- 28 JanFinal presentation: Msc1 InfoMatters Design studio
- 21 JanPresentation and exhibition of the Minor 'Interactive Environments' at Science Centre Delft
- 12 JanHyperbody afternoon lecture series: Dr. Bert Bongers from the Faculty of Design, Architecture and Builiding at UTS
- 16 DecLecture Chris Kievid at Reality, Check!, the third event in the V2_AR Ecosystem series
- 29 NovExhibition of the Msc1 Nanjing Workshop (June 2010) at OostSerre at the faculty of Architecture of TU Delft
- 22 NovHyperbody invites you to enroll in the new MSc Program: Non-standard and Interactive Architecture
- 21 NovAccepted paper for FABRICATE Conference 2011 'Investigations in design and fabrication at Hyperbody'
- 12 NovLecture by Kas Oosterhuis at the Institute for Advanced Architecture in Catalonia
- 08 NovLecture Jelle Feringa at Colloquium # 18 Artificial Evolution at the Royal Academy of Art
- 05 NovDr. MarkDavid Hosale presents paper at the iDMAa Conference 2010 at Emily Carr University of Art and Design
A.Liu Cheng, H. Bier, G. Latorre, B. Kemper and D. Fischer publish a paper on A High-Resolution Intelligence Implementation based on Design-to-Robotic-Production and -Operation strategies in the 34th International Symposium on Automation and Robotics in Construction (ISARC 2017) (June 28 - July 1, 2017).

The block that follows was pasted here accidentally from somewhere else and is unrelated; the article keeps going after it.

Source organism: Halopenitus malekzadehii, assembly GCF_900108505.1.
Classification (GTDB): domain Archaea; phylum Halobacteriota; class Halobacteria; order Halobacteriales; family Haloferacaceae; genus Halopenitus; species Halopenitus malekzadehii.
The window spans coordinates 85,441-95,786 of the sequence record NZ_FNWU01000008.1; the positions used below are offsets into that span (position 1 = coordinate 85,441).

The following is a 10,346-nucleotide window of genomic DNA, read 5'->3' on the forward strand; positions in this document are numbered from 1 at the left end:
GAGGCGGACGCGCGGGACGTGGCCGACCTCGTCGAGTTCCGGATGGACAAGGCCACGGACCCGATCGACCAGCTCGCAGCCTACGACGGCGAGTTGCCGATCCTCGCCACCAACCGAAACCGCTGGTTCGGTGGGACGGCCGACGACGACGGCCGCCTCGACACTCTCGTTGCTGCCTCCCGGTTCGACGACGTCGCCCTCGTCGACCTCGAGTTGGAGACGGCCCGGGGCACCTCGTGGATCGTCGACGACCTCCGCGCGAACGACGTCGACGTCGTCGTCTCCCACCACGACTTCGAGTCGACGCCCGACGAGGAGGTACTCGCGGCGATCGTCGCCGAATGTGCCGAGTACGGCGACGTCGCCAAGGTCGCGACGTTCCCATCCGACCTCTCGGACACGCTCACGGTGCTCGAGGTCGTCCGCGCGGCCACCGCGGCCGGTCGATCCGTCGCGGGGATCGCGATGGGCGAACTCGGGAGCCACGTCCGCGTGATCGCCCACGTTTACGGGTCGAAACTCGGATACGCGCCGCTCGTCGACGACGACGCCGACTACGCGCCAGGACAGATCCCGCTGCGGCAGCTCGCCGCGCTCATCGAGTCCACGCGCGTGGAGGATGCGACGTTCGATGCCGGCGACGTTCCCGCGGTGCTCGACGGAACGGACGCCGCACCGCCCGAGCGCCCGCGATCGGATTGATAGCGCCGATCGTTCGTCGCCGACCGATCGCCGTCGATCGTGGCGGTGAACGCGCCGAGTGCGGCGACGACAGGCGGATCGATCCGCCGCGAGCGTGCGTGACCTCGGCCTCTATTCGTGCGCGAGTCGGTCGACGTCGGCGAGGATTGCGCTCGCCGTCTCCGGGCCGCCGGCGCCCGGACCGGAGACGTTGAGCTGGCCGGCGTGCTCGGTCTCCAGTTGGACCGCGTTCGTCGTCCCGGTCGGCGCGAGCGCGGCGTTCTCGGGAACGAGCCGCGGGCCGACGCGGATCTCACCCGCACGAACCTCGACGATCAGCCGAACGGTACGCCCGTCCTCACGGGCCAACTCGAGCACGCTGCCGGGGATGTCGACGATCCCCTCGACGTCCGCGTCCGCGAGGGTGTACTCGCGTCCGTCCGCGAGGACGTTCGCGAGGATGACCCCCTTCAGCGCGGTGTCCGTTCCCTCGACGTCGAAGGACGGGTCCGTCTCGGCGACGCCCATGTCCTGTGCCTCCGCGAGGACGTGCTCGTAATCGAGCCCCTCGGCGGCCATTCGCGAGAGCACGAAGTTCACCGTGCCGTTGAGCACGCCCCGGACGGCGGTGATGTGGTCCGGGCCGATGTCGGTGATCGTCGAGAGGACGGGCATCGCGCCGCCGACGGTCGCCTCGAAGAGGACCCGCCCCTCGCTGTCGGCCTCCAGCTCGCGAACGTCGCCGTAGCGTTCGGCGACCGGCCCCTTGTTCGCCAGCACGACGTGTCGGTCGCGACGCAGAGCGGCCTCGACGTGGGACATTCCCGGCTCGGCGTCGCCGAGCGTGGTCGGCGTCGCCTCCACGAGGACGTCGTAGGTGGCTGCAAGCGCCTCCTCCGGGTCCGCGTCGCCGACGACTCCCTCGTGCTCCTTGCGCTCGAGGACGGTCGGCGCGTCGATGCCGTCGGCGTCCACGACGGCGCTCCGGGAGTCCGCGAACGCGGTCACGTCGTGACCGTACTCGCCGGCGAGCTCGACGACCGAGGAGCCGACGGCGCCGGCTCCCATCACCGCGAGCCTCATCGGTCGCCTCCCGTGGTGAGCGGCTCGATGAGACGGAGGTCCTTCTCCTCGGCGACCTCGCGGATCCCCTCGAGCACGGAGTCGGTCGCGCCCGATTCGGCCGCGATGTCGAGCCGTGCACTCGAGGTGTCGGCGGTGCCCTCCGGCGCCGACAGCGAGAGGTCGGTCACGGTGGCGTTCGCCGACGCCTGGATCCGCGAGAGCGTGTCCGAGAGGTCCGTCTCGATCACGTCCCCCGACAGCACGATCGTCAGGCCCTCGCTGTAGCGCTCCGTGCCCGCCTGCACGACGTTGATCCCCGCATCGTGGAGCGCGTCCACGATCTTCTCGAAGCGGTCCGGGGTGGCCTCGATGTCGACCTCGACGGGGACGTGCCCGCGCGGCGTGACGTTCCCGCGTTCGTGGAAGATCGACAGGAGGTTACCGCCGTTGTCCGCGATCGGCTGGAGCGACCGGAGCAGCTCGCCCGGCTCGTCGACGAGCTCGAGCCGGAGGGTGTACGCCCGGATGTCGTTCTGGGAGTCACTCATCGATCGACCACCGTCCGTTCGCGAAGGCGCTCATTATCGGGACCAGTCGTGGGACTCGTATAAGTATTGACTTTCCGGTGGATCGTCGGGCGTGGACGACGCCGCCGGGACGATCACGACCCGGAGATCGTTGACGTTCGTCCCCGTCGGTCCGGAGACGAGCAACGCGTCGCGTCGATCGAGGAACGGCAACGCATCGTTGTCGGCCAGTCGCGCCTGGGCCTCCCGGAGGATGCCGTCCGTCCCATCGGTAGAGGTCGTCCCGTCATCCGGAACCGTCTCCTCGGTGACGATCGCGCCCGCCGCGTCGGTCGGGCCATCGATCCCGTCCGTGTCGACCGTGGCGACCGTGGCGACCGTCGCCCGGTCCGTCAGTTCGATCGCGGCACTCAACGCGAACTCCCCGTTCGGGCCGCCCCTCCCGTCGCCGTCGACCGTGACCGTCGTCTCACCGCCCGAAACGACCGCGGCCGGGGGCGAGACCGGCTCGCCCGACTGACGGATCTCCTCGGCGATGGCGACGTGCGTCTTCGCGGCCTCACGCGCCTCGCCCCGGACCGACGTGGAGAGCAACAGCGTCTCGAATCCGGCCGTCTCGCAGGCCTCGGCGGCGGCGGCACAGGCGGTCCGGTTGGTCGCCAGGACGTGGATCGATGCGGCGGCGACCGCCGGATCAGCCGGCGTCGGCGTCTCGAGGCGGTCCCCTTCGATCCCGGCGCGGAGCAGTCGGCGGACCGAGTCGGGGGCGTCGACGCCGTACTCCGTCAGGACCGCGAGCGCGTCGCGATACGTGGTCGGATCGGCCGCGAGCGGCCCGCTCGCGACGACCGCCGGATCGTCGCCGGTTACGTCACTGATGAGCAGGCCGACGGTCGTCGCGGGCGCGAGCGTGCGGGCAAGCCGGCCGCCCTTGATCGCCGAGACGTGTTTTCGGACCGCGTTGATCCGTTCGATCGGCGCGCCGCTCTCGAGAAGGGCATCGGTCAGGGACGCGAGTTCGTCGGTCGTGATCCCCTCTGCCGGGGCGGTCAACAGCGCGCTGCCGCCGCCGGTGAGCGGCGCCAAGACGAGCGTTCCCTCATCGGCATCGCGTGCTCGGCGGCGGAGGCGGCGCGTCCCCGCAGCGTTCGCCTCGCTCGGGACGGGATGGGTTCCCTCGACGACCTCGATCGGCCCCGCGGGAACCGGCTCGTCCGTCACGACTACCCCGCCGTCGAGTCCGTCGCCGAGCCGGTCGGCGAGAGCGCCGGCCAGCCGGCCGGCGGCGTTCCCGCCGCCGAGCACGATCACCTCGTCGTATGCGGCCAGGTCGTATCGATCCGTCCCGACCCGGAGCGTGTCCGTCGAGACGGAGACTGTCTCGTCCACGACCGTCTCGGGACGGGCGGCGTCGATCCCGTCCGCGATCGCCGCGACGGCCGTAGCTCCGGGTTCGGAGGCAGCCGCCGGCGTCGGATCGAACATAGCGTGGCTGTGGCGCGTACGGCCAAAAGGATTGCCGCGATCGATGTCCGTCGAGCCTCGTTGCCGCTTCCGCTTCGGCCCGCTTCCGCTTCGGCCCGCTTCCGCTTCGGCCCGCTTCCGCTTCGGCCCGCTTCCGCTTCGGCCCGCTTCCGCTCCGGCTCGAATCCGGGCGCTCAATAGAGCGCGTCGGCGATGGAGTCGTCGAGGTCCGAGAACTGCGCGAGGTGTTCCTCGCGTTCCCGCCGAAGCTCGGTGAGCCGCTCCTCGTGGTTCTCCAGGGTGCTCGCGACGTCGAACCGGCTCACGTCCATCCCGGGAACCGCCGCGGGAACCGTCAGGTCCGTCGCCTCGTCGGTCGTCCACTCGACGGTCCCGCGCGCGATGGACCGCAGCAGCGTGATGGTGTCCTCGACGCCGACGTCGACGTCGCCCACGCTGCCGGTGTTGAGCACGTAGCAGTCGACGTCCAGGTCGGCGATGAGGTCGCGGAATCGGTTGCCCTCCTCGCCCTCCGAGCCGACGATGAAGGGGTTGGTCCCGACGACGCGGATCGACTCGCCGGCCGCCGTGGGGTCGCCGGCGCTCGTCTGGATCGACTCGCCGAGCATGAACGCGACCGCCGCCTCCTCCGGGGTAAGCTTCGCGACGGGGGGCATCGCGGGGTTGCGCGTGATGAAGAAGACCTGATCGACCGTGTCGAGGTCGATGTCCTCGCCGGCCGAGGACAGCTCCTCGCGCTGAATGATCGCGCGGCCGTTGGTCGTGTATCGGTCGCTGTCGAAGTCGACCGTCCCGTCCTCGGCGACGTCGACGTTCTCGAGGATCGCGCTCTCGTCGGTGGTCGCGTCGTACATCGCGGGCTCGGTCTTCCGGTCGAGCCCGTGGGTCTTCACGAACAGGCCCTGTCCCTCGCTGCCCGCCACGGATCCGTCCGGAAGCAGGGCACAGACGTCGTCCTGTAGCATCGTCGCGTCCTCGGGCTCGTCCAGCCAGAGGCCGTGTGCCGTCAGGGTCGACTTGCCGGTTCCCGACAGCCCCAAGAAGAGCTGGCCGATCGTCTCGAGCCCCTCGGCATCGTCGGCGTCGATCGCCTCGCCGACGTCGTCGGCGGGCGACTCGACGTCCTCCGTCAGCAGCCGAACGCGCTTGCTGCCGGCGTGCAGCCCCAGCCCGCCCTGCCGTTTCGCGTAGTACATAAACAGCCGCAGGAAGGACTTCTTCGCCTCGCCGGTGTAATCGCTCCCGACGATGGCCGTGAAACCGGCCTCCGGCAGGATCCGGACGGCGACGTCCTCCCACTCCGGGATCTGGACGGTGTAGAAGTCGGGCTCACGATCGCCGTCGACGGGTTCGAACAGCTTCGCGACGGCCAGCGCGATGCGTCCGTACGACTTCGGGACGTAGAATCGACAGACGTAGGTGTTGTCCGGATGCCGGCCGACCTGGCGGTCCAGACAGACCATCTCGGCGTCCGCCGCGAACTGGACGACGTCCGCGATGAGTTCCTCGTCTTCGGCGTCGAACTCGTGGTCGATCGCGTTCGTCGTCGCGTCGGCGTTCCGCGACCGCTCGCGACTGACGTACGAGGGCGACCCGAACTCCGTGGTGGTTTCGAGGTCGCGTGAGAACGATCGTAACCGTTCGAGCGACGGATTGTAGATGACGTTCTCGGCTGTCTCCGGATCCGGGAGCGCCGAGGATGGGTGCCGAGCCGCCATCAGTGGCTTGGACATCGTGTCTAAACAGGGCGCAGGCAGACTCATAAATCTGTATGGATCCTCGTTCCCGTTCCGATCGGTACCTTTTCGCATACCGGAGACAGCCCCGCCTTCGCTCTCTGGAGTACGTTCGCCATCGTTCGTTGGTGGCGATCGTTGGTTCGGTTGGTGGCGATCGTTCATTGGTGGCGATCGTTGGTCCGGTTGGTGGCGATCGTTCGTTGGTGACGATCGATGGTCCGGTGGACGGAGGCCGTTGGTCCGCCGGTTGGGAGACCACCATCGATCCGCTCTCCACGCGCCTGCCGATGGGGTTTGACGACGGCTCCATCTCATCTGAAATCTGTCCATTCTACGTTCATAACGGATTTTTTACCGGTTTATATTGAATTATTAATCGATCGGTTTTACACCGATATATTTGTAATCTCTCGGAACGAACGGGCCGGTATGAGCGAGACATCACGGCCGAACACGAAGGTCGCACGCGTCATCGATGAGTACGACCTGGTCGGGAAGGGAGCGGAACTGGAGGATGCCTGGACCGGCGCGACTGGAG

ABSTRACT: This paper presents an initial proof-of-concept implementation of a comprehensively intelligent built-environment based on mutually informing Design-to-Robotic-Production and -Operation (D2RP&O) strategies and methods developed at Delft University of Technology (TUD). In this implementation, D2RP is expressed via deliberately differentiated and function-specialized components, while D2RO expressions subsume an extended Ambient Intelligence (AmI) enabled by a Cyber-Physical System (CPS). This CPS, in turn, is built on a heterogeneous, scalable, self-healing, and partially meshed Wireless Sensor and Actuator Network (WSAN) whose nodes may be clustered dynamically ad hoc to respond to varying computational needs. Two principal and innovative functionalities are demonstrated in this implementation: (1) cost-effective yet robust Human Activity Recognition (HAR) via Support Vector Machine (SVM) and k-Nearest Neighbor (k-NN) classification models, and (2) appropriate corresponding reactions that promote the occupant’s spatial experience and well-being via continuous regulation of illumination with respect to colors and intensities to correspond to engaged activities. The present implementation attempts to provide a fundamentally different approach to intelligent built-environments, and to promote a highly sophisticated alternative to existing intelligent solutions whose disconnection between architectural considerations and computational services limits their operational scope and impact.